Informed Librarian Online -- A Bit of Bytes -- www.informedlibrarian.com
Hidden Elements: Chrome DevTools for
by Dana DeFebbo
Chrome DevTools has often been characterized as a web
developer’s best friend, but the average person unlikely even knows what
it is. This month I will show you how to take advantage of Chrome DevTools even
if you are not a developer.
Chrome DevTools is a set of tools built into the Chrome
browser that allows you to view and edit the code being rendered on the site you
are viewing. Web developers use this tool to debug code, test out code without
permanently changing the original code, identify layout issues, etc.
You can access DevTools by either right clicking
anywhere on a webpage and selecting Inspect from the menu, or you can click on
the Chrome menu in the top right of Chrome and select More Tools >
Developer Tools. The last way to open DevTools is with the keyboard
shortcuts. On Windows use F12 or Ctrl + Shift + I and on a Mac
use Cmd + Opt + I.
Once opened it will look something like this:
A closer view of the DevTools:
DevTools is a text editor and can be completely edited
to make changes on the page. These changes are only happening in your browser
and they are only visible to you. Once refreshed, the page will revert back to
the original code.
So how it this helpful to a non-developer? If you work
in a library where you create content for the library’s website, do design
or user experience, but don’t have much to do in terms of the coding
behind it, you can use these DevTools to experiment with how you would like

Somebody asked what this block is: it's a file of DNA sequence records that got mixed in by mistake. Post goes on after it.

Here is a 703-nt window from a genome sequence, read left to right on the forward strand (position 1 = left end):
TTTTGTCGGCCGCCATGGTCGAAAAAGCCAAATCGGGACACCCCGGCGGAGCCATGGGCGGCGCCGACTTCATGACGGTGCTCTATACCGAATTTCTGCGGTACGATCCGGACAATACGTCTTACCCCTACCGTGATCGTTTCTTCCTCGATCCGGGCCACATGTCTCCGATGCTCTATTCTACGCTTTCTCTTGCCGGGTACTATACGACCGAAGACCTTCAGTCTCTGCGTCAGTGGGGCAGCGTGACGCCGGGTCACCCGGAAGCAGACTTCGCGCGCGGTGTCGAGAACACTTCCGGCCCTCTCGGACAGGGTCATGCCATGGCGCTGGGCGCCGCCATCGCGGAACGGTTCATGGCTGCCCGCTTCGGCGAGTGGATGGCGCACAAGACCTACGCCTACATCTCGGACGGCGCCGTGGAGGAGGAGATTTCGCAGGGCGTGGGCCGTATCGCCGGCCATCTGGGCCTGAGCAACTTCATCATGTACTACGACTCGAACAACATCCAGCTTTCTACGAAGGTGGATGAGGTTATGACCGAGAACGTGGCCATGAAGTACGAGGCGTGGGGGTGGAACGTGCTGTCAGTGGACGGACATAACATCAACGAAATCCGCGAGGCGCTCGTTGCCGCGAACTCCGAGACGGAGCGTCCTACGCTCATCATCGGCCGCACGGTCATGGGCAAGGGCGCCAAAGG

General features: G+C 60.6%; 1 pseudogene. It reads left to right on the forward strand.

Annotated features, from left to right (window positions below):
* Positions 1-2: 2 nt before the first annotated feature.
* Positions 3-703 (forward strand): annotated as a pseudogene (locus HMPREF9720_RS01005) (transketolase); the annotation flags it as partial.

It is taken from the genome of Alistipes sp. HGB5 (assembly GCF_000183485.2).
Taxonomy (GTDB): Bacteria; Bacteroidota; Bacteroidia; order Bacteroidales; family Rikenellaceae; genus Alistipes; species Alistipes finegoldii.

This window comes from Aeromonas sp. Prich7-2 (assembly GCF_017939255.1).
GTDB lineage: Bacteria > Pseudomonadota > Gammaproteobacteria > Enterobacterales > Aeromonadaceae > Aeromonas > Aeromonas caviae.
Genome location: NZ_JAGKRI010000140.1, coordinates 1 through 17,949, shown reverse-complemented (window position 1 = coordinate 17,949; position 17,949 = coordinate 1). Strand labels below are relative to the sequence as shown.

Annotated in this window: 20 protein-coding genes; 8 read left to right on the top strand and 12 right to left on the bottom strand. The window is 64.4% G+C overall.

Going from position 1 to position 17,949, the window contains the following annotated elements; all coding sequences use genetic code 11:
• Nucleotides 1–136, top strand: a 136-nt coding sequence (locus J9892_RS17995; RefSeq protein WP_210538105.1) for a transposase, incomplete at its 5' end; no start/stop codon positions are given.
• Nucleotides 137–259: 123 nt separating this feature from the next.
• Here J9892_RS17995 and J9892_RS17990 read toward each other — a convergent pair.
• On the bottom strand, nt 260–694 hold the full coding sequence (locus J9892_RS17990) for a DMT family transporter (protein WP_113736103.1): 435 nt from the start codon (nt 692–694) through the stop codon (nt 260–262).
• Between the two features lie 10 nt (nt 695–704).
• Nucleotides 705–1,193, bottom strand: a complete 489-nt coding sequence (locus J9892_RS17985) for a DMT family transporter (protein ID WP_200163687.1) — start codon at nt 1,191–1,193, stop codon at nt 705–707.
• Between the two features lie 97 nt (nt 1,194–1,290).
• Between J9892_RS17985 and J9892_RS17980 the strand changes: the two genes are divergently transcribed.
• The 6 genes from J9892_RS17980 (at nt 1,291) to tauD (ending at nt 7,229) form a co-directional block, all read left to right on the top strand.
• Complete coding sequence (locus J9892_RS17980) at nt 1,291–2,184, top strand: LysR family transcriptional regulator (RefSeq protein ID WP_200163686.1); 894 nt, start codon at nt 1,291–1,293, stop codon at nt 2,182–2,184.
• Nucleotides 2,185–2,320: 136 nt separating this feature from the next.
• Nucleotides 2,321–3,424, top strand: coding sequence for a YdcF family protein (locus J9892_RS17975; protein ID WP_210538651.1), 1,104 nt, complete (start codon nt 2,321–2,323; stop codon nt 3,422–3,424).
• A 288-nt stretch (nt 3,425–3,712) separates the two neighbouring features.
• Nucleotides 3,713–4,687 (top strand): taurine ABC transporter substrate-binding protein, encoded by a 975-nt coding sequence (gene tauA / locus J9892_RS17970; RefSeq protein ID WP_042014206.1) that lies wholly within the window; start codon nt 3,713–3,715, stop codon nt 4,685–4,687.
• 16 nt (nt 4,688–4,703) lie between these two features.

things to look and provide examples to your web developer without needing access
to the actual code.
Change content on page
You can change pretty much anything on the page from the
font size, color, text, layout, etc.
When you open DevTools, you can double click on any
element and enter your own value for it. You can even delete code, rearrange it
and change the text. You can see in the examples below, I was able to edit the
logo text from Informed Librarian Online to Dana’s Princess Palace. I was
also able to change the colors on the page from red to purple.
If you are new to learning HTML and CSS, using DevTools
to look at and modify existing web sites is a great way to practice your coding
skills as well as see examples of how other people have accomplished a specific
look with HTML and CSS.
View web page in various device
You can use DevTools to view what a website looks like
in various mobile formats without needing an actual mobile device. DevTools can
emulate various screen sizes, so you can see what a site looks like on a Galaxy
7 Edge or a iPhone 6 Plus. To access this feature, open DevTools and then click
on the devices button (highlighted in yellow below).
This is an example of what the Informed Librarian site
looks like on an iPhone 6 Plus.
This feature is really helpful to letting you know if
your site is properly formatted for mobile devices.
Bonus trick: Reveal a masked saved
If you have ever had Chrome save your password for an
online account and got used to not typing it in to the point that you have
forgotten what your password is, there is a way to reveal what is behind those
To reveal your password, you would place your cursor in
the password field at the end of the asterisks, right click and select Inspect.
This will take you to the place in the code where the field is. In the HTML
code in the DevTools, you will see a line that says <input type
=”password”. Double click on the word password and change it to
text. It will look like this: <input type = “text”. Then hit
enter and on the page, the password will be revealed. This trick has helped me
a number of times when I’ve had to log into something on a different
browser for testing purposes and my password was not saved on the other browser.
Copyright 2017 by Dana
About the author:
Dana DeFebbo is currently the Web Services Librarian at
the Tarlton Law Library at the University of Texas at Austin School of Law. She
received her MSIS for the State University of New York at Albany and has worked
in academic libraries for the past 11 years.